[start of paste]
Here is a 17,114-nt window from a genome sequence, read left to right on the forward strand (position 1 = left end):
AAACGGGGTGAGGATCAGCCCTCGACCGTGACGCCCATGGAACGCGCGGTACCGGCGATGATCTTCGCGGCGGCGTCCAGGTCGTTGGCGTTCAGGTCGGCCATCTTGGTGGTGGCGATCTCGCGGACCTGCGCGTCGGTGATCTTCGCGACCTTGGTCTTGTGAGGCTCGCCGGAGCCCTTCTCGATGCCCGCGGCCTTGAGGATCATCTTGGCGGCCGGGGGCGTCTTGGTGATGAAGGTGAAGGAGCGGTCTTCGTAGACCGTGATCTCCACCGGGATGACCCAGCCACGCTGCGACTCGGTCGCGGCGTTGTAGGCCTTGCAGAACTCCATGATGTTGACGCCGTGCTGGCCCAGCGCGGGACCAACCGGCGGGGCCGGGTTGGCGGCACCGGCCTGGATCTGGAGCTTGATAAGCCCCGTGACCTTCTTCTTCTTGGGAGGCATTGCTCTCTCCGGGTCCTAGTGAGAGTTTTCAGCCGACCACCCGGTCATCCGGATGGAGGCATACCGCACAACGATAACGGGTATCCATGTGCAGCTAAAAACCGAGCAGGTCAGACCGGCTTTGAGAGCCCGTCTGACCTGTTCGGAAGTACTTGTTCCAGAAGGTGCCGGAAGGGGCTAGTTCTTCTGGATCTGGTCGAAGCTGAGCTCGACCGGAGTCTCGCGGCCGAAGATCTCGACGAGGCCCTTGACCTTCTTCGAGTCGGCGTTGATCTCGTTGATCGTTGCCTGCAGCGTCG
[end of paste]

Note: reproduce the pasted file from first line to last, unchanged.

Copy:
Here is a 17,114-nt window from a genome sequence, read left to right on the forward strand (position 1 = left end):
AAACGGGGTGAGGATCAGCCCTCGACCGTGACGCCCATGGAACGCGCGGTACCGGCGATGATCTTCGCGGCGGCGTCCAGGTCGTTGGCGTTCAGGTCGGCCATCTTGGTGGTGGCGATCTCGCGGACCTGCGCGTCGGTGATCTTCGCGACCTTGGTCTTGTGAGGCTCGCCGGAGCCCTTCTCGATGCCCGCGGCCTTGAGGATCATCTTGGCGGCCGGGGGCGTCTTGGTGATGAAGGTGAAGGAGCGGTCTTCGTAGACCGTGATCTCCACCGGGATGACCCAGCCACGCTGCGACTCGGTCGCGGCGTTGTAGGCCTTGCAGAACTCCATGATGTTGACGCCGTGCTGGCCCAGCGCGGGACCAACCGGCGGGGCCGGGTTGGCGGCACCGGCCTGGATCTGGAGCTTGATAAGCCCCGTGACCTTCTTCTTCTTGGGAGGCATTGCTCTCTCCGGGTCCTAGTGAGAGTTTTCAGCCGACCACCCGGTCATCCGGATGGAGGCATACCGCACAACGATAACGGGTATCCATGTGCAGCTAAAAACCGAGCAGGTCAGACCGGCTTTGAGAGCCCGTCTGACCTGTTCGGAAGTACTTGTTCCAGAAGGTGCCGGAAGGGGCTAGTTCTTCTGGATCTGGTCGAAGCTGAGCTCGACCGGAGTCTCGCGGCCGAAGATCTCGACGAGGCCCTTGACCTTCTTCGAGTCGGCGTTGATCTCGTTGATCGTTGCCTGCAGCGTCG